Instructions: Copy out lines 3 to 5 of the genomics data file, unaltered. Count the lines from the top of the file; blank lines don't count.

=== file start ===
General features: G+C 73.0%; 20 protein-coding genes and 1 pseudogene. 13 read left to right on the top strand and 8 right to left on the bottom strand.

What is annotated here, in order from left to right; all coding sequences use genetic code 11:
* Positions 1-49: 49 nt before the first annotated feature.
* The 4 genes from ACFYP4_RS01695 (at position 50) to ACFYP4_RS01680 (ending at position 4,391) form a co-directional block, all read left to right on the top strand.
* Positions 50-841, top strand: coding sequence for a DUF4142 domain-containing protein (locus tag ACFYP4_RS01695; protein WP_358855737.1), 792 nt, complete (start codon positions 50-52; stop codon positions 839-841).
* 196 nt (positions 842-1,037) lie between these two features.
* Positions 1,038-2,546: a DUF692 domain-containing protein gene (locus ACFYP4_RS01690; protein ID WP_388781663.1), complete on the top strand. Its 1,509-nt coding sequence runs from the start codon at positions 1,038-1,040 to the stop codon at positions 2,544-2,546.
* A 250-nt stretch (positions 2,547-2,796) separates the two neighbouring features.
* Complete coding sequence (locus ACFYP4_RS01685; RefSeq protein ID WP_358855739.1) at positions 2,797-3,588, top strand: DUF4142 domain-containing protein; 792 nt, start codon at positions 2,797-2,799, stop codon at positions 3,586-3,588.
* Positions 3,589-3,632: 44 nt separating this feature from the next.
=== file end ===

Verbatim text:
* Positions 1-49: 49 nt before the first annotated feature.
* The 4 genes from ACFYP4_RS01695 (at position 50) to ACFYP4_RS01680 (ending at position 4,391) form a co-directional block, all read left to right on the top strand.
* Positions 50-841, top strand: coding sequence for a DUF4142 domain-containing protein (locus tag ACFYP4_RS01695; protein WP_358855737.1), 792 nt, complete (start codon positions 50-52; stop codon positions 839-841).